Q - 5/97, p.1283 Stars (out of 5)
- "...It's edgy stuff, carved in religious phraseology with God-fearing lyrics to match. A dangerously infectious view of the world."
Option - 7-8/96, p.131
"...this trio's got its country blues down stone cold."
16 Horsepower: David Eugene Edwards (vocals, guitar, banjo, bandoneon, lap steel); Keven Soll (acoustic bass, cello, background vocals); Jean-Yves Tola (drums, background vocals).
Additional personnel: Gordon Gano (fiddle).
Recorded at Ardent Studios, Memphis, Tennessee.
Recording information: Ardent Studios, Memphis, TN.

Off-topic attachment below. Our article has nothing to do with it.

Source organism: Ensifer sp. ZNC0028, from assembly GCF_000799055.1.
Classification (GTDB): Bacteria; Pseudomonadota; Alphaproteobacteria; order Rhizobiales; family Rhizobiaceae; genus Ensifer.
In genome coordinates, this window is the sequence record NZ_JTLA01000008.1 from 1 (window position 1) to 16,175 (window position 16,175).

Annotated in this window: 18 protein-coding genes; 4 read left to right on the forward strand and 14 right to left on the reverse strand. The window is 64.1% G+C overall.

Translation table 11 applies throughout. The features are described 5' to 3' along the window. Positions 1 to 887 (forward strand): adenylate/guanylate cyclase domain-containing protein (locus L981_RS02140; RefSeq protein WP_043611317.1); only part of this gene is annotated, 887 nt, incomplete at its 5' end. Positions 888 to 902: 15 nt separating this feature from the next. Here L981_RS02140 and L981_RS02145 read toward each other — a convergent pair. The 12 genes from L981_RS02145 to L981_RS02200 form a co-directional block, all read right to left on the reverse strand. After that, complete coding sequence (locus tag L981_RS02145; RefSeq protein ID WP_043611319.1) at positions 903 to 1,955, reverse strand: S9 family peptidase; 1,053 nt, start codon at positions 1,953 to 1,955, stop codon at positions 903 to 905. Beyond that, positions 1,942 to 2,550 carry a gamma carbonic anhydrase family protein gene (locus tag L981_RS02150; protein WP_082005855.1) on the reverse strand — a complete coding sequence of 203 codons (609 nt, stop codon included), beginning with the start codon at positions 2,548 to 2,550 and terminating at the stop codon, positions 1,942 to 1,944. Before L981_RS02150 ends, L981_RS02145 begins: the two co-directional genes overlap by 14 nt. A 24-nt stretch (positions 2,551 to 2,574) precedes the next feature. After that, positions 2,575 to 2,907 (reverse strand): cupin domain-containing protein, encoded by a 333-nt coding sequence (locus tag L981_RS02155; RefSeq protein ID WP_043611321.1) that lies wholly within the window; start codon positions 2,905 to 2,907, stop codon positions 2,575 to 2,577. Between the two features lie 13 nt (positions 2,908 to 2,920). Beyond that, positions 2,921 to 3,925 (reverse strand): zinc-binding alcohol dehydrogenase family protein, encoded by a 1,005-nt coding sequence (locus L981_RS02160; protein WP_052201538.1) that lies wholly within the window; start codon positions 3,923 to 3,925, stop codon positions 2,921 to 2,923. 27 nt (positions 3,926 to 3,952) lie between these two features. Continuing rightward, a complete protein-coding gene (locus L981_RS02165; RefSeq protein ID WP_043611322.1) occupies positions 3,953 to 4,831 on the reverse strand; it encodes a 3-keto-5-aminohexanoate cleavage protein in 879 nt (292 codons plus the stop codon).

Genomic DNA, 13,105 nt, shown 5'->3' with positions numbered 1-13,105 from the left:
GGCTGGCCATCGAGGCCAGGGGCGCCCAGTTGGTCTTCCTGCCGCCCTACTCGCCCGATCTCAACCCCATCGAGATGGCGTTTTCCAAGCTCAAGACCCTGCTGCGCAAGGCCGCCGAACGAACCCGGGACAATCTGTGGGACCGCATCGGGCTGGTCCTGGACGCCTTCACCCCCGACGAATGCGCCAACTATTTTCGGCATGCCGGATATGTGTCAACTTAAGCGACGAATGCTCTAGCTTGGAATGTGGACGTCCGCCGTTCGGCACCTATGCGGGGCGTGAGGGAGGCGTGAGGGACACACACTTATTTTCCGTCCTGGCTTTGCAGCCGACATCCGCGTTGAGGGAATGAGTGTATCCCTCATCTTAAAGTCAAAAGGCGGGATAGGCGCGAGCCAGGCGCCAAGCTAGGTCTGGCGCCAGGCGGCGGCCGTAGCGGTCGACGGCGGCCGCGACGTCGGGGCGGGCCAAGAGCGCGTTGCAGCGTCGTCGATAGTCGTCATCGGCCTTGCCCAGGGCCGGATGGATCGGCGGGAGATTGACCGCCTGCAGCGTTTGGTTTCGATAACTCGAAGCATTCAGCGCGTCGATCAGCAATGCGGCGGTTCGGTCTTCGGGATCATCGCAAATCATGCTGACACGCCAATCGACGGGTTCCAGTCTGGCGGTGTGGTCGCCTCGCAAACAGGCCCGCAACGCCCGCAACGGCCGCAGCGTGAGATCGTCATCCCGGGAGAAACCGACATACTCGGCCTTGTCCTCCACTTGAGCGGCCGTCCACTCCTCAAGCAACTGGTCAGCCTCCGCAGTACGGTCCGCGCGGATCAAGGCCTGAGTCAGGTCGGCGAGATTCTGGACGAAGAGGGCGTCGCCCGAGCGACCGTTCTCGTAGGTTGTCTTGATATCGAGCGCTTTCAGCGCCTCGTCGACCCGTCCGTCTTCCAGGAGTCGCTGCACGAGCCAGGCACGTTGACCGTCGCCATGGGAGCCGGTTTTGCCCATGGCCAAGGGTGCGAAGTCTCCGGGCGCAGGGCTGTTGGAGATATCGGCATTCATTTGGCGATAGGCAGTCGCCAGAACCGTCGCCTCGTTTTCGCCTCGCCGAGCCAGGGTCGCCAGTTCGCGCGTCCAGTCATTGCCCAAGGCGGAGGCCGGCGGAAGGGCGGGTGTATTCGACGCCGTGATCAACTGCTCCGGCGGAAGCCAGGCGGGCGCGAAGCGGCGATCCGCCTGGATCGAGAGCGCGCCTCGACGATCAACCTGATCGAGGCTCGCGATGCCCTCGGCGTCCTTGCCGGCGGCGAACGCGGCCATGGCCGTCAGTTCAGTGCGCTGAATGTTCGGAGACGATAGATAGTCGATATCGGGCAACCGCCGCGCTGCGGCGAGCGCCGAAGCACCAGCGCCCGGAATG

On SACKCLOTH 'N' ASHES, 16 Horsepower wade through a murky world of old-time sin and redemption. The band creates a distinctive hillbilly-gothic sound with the help of various vintage and handmade instruments, and songwriter David Eugene Edwards' haunted, atonal vocals. Edwards--who plays, among other things, the bandoneon (an early twentieth century accordion) and the banjo--is backed by the military-style drumming of Jean-Yves Tola, and Keven Soll on a flat-top, acoustic bass. The musical result is one part country, two parts Julee Cruise--particularly on songs such as "Horse Head," which features Edwards' voice in a desolate, lo-fi guise, sounding like a keening Tom Waits in hillbilly country. Thematically, this is darkly religious territory, full of death-related imagery and stern spirituality, set against a finely tuned, grim sense of drama. 16 Horsepower seem to hail from a long-ago era, with a horse-and-buggy vernacular that includes lines like these from "Black Bush": "These are the great dust bowl days/Just take a gander round ya/Everything in a wicked haze."